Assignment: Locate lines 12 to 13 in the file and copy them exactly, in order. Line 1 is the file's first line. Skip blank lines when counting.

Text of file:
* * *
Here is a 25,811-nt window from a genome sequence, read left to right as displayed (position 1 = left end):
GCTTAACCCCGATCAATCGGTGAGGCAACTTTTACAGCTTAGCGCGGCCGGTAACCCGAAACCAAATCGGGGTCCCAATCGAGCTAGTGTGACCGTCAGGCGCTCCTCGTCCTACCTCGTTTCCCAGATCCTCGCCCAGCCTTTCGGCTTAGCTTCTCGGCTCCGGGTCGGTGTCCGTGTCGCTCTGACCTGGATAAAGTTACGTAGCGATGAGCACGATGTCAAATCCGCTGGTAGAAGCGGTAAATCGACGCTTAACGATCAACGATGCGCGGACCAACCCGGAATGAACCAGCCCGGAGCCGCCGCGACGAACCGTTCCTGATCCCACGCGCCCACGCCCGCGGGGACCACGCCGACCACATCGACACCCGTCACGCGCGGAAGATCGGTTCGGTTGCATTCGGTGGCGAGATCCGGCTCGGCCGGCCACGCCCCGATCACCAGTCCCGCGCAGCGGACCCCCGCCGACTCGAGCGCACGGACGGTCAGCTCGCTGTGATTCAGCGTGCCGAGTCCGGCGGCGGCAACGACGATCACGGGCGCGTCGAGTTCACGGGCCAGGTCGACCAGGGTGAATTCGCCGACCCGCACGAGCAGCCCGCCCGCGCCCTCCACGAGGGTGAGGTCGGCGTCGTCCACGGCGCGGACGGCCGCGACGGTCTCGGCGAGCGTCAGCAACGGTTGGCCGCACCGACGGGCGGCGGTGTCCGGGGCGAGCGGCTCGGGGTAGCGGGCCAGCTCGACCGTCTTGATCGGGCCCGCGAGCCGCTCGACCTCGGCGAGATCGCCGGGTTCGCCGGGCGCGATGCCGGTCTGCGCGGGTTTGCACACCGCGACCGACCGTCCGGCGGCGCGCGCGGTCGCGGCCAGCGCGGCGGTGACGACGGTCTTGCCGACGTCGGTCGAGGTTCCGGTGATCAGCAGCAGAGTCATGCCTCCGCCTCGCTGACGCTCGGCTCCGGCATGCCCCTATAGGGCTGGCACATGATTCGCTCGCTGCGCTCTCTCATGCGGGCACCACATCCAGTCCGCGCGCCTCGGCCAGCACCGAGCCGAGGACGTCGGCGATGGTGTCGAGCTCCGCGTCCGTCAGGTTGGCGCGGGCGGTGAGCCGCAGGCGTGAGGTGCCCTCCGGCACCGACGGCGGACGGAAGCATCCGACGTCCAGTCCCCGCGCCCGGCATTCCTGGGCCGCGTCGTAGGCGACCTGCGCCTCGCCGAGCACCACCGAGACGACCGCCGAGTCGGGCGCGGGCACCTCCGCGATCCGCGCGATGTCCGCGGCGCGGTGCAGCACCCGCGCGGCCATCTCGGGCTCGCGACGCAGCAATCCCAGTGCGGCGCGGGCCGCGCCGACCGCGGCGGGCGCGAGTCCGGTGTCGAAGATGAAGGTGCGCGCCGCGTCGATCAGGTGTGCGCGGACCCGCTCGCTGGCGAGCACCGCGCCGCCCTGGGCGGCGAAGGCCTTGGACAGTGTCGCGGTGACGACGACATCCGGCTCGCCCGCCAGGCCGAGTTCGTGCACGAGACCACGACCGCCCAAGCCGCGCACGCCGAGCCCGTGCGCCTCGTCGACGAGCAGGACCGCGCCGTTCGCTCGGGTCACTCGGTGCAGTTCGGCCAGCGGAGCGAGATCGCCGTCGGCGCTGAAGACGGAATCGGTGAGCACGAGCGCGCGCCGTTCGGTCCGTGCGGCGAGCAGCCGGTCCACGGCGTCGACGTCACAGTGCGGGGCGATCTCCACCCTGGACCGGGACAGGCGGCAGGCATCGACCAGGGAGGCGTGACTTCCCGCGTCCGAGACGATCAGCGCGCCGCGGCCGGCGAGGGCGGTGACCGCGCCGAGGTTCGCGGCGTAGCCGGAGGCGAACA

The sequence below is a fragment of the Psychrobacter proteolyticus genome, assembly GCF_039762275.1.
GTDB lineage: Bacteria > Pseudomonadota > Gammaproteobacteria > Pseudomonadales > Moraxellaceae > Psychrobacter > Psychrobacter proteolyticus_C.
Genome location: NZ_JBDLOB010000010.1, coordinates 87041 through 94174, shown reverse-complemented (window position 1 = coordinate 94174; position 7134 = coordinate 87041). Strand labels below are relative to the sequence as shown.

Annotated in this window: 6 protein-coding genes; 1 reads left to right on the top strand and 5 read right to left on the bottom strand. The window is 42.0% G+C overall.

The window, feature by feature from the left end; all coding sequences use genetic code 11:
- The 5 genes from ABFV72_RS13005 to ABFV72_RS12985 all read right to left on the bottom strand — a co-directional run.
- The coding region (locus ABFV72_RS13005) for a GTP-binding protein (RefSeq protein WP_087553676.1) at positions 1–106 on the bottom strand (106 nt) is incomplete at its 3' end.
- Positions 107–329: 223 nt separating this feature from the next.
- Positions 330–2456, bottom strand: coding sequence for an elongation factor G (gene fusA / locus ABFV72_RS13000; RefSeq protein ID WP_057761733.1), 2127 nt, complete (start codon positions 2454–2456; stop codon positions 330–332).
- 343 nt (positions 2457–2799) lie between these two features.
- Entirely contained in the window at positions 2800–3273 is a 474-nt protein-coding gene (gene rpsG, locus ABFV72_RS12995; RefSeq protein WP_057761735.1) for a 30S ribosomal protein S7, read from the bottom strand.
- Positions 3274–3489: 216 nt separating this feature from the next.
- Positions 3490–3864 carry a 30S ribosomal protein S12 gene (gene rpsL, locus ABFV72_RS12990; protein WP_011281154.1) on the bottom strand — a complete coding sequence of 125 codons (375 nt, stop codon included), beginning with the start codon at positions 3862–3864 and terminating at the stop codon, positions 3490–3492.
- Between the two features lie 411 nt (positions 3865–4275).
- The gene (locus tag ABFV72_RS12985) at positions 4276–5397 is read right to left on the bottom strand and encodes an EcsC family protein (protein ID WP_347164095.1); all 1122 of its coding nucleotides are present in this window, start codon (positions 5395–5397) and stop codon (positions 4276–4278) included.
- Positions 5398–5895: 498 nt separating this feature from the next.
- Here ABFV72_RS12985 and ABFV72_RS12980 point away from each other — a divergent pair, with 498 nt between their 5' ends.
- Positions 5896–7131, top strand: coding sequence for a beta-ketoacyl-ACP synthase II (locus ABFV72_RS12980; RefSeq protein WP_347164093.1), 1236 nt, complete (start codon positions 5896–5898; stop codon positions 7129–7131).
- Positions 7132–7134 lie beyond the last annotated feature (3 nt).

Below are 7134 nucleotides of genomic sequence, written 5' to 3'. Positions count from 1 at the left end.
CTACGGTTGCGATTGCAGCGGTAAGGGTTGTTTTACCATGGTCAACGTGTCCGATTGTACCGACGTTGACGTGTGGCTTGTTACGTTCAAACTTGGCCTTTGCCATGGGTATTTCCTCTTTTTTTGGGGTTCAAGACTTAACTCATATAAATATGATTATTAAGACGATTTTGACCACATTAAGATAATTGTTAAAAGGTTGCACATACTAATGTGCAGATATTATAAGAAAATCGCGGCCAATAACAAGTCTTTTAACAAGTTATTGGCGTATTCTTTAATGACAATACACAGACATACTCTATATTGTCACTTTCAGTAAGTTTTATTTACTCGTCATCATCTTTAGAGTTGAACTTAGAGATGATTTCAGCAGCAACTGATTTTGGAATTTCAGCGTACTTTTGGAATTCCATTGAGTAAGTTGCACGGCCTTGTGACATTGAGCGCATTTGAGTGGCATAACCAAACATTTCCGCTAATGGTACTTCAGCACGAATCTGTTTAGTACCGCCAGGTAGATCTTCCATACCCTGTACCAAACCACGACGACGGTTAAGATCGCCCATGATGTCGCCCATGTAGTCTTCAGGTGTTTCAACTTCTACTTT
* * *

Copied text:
- 343 nt (positions 2457–2799) lie between these two features.
- Entirely contained in the window at positions 2800–3273 is a 474-nt protein-coding gene (gene rpsG, locus ABFV72_RS12995; RefSeq protein WP_057761735.1) for a 30S ribosomal protein S7, read from the bottom strand.